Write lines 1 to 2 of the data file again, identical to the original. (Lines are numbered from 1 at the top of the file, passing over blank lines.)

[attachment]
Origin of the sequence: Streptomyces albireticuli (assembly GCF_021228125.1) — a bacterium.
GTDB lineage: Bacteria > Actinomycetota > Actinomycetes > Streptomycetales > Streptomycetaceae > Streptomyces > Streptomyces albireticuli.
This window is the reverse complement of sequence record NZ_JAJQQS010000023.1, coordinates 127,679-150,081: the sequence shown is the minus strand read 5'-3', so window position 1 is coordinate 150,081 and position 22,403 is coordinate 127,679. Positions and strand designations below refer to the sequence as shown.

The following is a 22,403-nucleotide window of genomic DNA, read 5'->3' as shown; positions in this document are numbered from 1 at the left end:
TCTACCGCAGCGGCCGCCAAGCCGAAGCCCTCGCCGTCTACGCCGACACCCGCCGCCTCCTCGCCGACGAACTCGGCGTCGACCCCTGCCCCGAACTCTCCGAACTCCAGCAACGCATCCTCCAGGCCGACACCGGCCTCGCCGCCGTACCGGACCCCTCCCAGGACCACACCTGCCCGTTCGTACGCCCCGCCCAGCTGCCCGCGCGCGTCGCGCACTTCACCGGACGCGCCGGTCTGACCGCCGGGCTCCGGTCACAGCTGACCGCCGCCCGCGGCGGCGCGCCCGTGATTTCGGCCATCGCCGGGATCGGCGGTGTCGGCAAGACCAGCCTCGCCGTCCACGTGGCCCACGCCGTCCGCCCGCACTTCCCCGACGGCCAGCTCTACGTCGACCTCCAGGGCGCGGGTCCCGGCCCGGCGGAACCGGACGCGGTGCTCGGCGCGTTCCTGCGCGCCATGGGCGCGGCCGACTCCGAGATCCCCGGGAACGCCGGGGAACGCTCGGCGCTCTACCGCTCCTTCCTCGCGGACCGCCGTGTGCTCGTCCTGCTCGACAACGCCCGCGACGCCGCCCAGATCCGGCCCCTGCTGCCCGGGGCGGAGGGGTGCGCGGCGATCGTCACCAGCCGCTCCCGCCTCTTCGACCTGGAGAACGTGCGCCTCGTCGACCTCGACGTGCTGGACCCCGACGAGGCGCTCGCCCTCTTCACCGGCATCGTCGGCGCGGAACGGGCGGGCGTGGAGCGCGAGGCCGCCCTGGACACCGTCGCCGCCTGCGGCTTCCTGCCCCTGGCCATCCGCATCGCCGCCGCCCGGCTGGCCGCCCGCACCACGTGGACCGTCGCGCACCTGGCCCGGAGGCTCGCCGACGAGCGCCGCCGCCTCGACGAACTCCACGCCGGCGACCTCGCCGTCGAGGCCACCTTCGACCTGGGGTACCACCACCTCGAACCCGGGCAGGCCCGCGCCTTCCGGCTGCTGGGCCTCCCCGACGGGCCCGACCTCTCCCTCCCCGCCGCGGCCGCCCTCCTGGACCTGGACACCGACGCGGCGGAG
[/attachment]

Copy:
Origin of the sequence: Streptomyces albireticuli (assembly GCF_021228125.1) — a bacterium.
GTDB lineage: Bacteria > Actinomycetota > Actinomycetes > Streptomycetales > Streptomycetaceae > Streptomyces > Streptomyces albireticuli.